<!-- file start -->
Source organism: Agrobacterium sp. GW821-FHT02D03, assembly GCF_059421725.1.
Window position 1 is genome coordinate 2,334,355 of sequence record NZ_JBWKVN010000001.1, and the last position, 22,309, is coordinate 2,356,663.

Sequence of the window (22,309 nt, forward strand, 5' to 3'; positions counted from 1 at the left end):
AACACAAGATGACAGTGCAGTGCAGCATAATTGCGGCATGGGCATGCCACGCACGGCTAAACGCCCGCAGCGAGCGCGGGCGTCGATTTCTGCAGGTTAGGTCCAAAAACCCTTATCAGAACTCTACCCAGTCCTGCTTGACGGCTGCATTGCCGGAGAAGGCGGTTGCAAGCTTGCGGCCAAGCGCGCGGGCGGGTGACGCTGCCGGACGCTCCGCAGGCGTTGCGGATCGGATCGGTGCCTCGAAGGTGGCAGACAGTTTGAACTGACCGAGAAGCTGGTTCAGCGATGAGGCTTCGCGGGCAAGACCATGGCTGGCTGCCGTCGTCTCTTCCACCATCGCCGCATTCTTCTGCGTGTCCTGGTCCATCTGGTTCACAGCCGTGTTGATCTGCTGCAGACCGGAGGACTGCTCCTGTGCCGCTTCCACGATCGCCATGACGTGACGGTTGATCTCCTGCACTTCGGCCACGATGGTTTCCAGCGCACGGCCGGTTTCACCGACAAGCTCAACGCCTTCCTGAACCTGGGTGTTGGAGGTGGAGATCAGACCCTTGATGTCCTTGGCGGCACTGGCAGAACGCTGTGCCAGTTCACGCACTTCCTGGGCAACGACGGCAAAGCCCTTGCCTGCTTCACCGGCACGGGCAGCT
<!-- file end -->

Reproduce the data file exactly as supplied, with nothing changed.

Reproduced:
Source organism: Agrobacterium sp. GW821-FHT02D03, assembly GCF_059421725.1.
Window position 1 is genome coordinate 2,334,355 of sequence record NZ_JBWKVN010000001.1, and the last position, 22,309, is coordinate 2,356,663.

Sequence of the window (22,309 nt, forward strand, 5' to 3'; positions counted from 1 at the left end):
AACACAAGATGACAGTGCAGTGCAGCATAATTGCGGCATGGGCATGCCACGCACGGCTAAACGCCCGCAGCGAGCGCGGGCGTCGATTTCTGCAGGTTAGGTCCAAAAACCCTTATCAGAACTCTACCCAGTCCTGCTTGACGGCTGCATTGCCGGAGAAGGCGGTTGCAAGCTTGCGGCCAAGCGCGCGGGCGGGTGACGCTGCCGGACGCTCCGCAGGCGTTGCGGATCGGATCGGTGCCTCGAAGGTGGCAGACAGTTTGAACTGACCGAGAAGCTGGTTCAGCGATGAGGCTTCGCGGGCAAGACCATGGCTGGCTGCCGTCGTCTCTTCCACCATCGCCGCATTCTTCTGCGTGTCCTGGTCCATCTGGTTCACAGCCGTGTTGATCTGCTGCAGACCGGAGGACTGCTCCTGTGCCGCTTCCACGATCGCCATGACGTGACGGTTGATCTCCTGCACTTCGGCCACGATGGTTTCCAGCGCACGGCCGGTTTCACCGACAAGCTCAACGCCTTCCTGAACCTGGGTGTTGGAGGTGGAGATCAGACCCTTGATGTCCTTGGCGGCACTGGCAGAACGCTGTGCCAGTTCACGCACTTCCTGGGCAACGACGGCAAAGCCCTTGCCTGCTTCACCGGCACGGGCAGCT